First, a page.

Instead of chalkboards, Cobb teachers supplement lessons with information on flat panel smart boards. Instead of the grade books of yesterday, teachers track student progress in a revolutionary digital platform, Cobb Teaching and Learning System (CTLS).
Teachers across the Cobb County School District wheel carts into their classrooms filled with tablets and laptops, which provide students with hands-on digital learning opportunities and expand what the students learn through traditional workbooks and textbooks. Some Cobb students have even lightened the load in their bookbags thanks to digital textbooks.
In total, the Cobb County School District provides over 45,000 laptops and tablets for schools to ensure students have access to the technology they need. Students also have access to about 34,000 desktop computers.
Why is there an emphasis on digital learning and incorporating technology into classrooms?
Because in the Cobb County School District, teachers are preparing students for success both in and beyond the classroom. They are both providing the tools students need to learn and empowering students for a digital world. It’s a world the students know very well outside the classroom. They carry their own smartphones and tablets. They turn to the digital world for research, suggestions on where to eat, the latest sports scores, communication tools, books to read, and more.
The Cobb County School District is meeting students where they’re at and teaching them in a way that will create life-long learners who are successful in tomorrow’s digital world.
The abundant technology available to teachers and students has helped transform Cobb classrooms into digitally friendly classrooms.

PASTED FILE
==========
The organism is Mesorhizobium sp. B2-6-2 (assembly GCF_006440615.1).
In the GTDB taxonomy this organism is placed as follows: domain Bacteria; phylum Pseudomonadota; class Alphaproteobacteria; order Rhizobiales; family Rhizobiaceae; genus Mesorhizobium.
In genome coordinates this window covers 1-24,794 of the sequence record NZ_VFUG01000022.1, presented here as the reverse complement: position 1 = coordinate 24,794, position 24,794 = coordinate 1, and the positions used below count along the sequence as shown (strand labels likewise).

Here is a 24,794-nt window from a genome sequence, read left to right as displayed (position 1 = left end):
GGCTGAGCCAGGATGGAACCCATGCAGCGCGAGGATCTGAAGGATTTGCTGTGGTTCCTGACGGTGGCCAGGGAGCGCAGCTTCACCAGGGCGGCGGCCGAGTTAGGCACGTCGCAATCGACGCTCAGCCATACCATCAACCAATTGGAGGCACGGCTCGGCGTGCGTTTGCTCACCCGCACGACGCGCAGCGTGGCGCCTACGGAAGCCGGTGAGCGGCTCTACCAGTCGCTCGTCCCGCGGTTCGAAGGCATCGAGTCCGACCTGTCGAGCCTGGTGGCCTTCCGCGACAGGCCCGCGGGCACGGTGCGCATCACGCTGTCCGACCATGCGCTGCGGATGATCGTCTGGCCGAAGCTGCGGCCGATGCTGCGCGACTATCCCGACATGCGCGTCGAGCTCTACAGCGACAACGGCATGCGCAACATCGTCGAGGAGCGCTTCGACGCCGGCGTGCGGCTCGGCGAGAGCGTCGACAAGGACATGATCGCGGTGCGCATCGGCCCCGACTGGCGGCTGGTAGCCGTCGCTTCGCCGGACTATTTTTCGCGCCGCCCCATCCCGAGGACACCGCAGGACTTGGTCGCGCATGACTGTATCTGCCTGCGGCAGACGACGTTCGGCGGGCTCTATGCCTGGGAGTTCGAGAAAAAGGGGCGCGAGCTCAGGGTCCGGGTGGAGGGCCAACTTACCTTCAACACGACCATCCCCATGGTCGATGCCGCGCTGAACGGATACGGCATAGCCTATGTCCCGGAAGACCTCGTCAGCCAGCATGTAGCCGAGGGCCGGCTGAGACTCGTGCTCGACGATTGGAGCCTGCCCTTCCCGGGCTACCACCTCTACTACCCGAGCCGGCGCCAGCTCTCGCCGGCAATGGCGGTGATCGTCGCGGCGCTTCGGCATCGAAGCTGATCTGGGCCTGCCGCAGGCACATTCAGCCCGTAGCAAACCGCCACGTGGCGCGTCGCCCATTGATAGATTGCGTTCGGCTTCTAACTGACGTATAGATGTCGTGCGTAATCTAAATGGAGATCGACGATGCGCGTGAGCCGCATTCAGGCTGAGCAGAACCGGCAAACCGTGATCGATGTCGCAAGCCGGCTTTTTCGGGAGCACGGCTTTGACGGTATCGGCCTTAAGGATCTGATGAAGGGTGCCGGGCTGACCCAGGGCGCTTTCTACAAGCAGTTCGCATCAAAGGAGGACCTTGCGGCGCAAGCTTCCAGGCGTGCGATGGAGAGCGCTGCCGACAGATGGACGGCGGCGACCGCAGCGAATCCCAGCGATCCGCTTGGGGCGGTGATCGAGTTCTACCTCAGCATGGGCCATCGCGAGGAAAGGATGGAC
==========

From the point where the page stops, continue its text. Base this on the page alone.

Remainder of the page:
Outside of the classroom, all Cobbs students are given access to Microsoft 365, which includes online versions of Word, PowerPoint, Excel, OneNote, and OneDrive cloud storage.
Adding to the digital instructional material available to students, the Cobb County School District recently partnered with the Cobb County Public Libraries so students are able to more easily access digital content from Cobb libraries. Student identification numbers double as Library PASS accounts.
Some schools are also bring-your-own-device schools, which enables students to use their smartphones and tablets to connect with course material. Cobb students have access to free Wi-Fi on their devices in the school buildings.
Students are also able to link their devices with smart boards for a more interactive learning experience. New flat panel touchscreen whiteboards will be installed in all Cobb elementary schools by May 2019.
Why are Cobb students given so many avenues to digital technology?
It’s simple. When students are engaged, they are more likely to be actively involved.
For students who are unable to bring their own devices to schools, the Cobb County School District provides the technical resources students need to thrive in a digital classroom.
As an example, for students at Osborne High School who do not have access to their own digital device, the school has more than 2,000 tablets, laptops, and desktop computers. Campbell High School has almost as many. Brumby Elementary School has more than 500 tablets, alone. Smitha, Cooper, and Campbell middle schools have a combined 1,235 tablets available for student instruction.
There are almost 800 desktop computers at Sprayberry High School, 420 laptops at Lassiter High School, and 467 tablets at Walton High School.
In the Cobb County School District, educators work as one team to prepare digital age learners for success with the help of classroom resources, data-driven instruction, access to digital resources outside of the classroom, and by promoting digital citizenship.